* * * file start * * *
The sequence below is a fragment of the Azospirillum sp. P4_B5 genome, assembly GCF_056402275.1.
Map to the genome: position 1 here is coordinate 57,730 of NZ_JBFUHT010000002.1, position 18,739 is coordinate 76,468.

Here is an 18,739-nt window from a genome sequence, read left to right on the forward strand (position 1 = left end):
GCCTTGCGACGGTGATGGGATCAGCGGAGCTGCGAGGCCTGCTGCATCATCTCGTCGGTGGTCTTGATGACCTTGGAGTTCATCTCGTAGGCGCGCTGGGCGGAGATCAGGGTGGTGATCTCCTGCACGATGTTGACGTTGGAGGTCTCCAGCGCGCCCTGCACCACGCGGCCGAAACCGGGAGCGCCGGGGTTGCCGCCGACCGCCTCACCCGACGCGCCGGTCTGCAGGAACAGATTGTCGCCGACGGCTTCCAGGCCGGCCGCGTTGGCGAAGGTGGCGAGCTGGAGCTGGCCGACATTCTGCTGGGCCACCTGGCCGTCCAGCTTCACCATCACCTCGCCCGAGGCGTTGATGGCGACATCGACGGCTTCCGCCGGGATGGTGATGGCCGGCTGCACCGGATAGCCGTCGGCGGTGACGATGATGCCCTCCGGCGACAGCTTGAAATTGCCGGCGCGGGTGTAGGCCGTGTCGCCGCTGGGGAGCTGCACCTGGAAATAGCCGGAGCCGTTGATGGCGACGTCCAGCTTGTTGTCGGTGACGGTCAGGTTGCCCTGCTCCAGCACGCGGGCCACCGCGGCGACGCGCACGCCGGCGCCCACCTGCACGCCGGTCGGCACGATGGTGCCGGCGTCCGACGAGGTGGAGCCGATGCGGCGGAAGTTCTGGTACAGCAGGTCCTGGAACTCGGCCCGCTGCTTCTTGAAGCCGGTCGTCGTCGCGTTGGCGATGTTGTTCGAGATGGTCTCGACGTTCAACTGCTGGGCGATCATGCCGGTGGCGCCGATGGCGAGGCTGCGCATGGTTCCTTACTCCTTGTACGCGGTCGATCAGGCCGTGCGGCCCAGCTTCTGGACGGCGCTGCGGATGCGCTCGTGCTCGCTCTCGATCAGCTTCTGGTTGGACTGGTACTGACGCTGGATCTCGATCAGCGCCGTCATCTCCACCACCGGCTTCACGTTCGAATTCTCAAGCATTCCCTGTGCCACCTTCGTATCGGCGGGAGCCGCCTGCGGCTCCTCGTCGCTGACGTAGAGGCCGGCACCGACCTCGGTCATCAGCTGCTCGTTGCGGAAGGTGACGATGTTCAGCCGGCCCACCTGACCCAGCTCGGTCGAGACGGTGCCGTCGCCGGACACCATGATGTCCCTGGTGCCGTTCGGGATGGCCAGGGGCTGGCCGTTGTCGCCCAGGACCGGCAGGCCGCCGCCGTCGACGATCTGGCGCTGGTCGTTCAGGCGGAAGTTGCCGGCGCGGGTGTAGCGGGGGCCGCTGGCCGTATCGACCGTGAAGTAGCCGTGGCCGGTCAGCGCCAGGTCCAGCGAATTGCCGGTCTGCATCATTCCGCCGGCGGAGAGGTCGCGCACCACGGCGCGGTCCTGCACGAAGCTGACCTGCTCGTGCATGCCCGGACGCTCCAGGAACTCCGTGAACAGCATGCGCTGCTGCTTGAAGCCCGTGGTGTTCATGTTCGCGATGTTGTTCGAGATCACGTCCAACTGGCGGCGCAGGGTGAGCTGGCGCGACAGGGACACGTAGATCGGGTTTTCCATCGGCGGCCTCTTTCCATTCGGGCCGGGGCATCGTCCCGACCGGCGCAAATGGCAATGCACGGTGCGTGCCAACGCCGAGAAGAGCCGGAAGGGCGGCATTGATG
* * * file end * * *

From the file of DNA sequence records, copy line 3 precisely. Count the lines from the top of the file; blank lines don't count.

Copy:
Here is an 18,739-nt window from a genome sequence, read left to right on the forward strand (position 1 = left end):